Chapter 8: Final priority setting
Final priority setting principles
The final stage is to rank all the shortlisted indicative questions in priority order, with an emphasis on the Top 10.
For JLA Priority Setting Partnerships (PSPs), final priority setting is done in a face-to-face workshop, using small and whole group discussions.
The priority setting workshop is an opportunity for different parties to express their views, hear different perspectives and to think more widely about treating or helping people with the health problem. While interim prioritisation involves more people, the responses gathered are based on individuals’ or groups’ opinions and experiences. They are making decisions based on what they already know. Bringing people together in a workshop enables them to exchange knowledge and information and make decisions based on a wider set of experiences. The workshop enables a group of people to agree on the Top 10. The JLA recognises that there is subjectivity here and that a different set of people on a different day could give a different result. However, there is immense value in bringing people together to engage in careful consideration and quality discussion to make shared decisions and reach genuine consensus.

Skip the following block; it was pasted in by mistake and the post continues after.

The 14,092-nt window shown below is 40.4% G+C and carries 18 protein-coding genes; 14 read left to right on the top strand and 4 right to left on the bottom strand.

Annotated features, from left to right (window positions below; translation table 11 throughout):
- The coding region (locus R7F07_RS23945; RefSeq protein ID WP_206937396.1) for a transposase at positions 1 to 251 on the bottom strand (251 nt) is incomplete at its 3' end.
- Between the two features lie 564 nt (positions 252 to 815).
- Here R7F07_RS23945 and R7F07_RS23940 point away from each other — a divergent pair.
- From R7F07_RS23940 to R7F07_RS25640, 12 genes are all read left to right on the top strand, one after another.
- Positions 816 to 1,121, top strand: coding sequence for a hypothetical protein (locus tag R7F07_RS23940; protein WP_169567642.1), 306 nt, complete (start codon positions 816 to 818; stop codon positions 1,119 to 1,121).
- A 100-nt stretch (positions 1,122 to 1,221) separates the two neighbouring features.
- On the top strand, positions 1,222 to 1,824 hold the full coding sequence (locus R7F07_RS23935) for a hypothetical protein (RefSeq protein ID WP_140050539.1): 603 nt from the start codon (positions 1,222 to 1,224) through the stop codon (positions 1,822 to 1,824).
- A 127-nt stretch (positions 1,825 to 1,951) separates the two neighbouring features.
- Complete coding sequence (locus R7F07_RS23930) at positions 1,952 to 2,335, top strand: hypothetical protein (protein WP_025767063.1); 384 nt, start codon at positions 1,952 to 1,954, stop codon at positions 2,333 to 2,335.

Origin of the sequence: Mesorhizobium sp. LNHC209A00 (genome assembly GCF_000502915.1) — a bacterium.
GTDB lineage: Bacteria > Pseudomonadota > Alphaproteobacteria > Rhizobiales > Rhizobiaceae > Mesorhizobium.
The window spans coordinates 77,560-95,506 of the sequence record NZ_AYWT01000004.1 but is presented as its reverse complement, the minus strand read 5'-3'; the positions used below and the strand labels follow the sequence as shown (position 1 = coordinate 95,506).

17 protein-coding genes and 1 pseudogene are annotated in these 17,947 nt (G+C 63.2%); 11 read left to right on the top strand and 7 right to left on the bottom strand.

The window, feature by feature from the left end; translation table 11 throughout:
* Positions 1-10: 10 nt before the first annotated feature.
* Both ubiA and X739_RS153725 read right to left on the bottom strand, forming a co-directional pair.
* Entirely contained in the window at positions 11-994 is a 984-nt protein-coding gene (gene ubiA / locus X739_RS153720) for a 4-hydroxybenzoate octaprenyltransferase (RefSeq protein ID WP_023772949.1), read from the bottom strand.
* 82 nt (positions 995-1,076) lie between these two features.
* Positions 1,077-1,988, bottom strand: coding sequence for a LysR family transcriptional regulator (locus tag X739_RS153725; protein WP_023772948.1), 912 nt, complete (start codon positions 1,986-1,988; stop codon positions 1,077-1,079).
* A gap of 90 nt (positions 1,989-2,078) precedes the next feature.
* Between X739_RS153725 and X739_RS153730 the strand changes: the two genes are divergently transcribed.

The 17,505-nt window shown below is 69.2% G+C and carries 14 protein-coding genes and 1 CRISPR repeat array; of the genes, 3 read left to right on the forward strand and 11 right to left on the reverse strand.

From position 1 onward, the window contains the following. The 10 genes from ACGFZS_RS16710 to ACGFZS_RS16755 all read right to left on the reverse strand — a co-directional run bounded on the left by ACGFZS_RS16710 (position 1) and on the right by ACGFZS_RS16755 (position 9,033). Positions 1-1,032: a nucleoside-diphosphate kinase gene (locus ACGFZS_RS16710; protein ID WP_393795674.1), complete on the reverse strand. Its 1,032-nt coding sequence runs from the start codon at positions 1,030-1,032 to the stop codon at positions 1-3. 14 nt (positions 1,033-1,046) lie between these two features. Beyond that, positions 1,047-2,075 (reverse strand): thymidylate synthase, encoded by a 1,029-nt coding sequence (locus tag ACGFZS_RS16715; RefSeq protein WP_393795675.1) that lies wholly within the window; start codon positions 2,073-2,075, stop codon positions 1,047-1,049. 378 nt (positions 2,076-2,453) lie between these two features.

The format is rigorous, but flexible enough to allow people to revise their opinions, raise concerns and correct through consensus any perceived imbalance emerging from the interim ranking stage. This is the stage at which any concerns about fairness or representation can be openly discussed and addressed. The JLA actively encourages participants to take ownership of this debate.
There are challenges, such as:
- ensuring the choice of participants is balanced
- avoiding domination by any one person
- reaching consensus when there may have been disagreement.
Reaching decisions with large groups of people can be challenging, but also exciting. The JLA is pragmatic about these challenges, which are not insurmountable, and encourages open debate and transparency when resolving them. Preparation and a well organised meeting are key to ensuring good outcomes.